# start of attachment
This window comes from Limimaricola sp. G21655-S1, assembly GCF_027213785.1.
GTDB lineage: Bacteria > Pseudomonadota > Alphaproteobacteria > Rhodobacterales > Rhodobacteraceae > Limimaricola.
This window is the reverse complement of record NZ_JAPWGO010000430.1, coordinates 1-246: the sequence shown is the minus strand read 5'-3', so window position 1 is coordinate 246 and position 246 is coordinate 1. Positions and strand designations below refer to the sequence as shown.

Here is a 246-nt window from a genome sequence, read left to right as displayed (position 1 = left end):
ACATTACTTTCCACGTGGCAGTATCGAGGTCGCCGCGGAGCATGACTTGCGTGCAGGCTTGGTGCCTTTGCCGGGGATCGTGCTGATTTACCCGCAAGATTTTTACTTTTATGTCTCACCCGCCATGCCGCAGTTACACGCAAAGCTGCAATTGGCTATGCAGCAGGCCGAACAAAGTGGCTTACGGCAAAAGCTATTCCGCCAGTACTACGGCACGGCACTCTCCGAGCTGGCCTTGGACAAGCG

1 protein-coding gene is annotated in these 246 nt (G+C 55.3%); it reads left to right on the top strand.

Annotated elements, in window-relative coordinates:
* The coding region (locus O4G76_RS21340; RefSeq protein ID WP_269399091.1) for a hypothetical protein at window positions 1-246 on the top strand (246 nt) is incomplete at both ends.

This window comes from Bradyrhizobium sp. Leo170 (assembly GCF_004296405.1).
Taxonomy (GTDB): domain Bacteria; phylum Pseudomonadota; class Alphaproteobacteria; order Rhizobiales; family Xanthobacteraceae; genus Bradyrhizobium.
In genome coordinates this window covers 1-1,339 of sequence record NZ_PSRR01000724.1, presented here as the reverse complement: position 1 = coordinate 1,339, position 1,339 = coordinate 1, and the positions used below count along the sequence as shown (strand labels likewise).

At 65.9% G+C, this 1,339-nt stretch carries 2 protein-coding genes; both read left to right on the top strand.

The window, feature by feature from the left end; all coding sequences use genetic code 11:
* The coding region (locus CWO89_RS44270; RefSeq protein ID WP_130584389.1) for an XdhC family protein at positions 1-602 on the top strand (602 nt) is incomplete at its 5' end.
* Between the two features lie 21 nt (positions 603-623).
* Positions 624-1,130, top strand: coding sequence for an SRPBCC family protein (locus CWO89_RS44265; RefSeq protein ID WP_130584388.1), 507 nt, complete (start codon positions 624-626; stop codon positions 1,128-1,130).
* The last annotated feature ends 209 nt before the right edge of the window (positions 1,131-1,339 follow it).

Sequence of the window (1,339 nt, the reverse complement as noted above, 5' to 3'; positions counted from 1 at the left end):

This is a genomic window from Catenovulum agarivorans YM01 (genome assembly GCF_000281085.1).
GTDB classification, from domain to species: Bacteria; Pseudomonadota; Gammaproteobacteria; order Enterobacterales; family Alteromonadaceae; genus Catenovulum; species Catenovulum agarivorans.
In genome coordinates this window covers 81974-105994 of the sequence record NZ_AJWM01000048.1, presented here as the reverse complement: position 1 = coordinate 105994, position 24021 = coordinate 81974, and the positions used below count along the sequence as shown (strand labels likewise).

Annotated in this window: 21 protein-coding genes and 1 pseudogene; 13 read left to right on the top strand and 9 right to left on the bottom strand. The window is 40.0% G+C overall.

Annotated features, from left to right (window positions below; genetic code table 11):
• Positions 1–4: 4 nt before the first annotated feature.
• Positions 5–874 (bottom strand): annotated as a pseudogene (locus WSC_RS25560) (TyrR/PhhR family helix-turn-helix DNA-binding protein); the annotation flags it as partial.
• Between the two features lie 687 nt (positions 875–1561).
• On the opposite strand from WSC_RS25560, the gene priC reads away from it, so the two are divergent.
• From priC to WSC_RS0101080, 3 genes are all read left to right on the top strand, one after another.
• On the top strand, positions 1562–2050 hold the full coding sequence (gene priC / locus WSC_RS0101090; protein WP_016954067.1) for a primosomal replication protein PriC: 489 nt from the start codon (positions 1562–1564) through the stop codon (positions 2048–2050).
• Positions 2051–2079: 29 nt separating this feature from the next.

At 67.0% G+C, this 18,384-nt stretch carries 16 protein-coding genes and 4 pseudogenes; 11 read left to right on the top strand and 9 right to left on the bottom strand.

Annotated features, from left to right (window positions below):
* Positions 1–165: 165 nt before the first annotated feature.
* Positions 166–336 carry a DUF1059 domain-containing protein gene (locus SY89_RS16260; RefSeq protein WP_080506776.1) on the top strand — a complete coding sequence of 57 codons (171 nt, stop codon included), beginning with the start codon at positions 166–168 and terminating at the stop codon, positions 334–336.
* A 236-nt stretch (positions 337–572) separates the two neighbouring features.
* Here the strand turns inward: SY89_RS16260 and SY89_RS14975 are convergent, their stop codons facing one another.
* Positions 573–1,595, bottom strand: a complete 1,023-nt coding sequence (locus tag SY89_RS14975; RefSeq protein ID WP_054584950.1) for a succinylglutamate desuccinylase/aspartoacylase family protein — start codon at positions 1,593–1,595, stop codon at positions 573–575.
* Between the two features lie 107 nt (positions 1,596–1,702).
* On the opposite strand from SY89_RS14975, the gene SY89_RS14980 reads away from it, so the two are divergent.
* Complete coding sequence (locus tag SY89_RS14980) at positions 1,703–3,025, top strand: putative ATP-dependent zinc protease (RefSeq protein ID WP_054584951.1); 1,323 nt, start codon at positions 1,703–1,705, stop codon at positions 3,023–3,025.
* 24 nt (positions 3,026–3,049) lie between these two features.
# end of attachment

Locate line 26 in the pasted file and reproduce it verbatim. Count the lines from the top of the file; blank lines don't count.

• Between the two features lie 687 nt (positions 875–1561).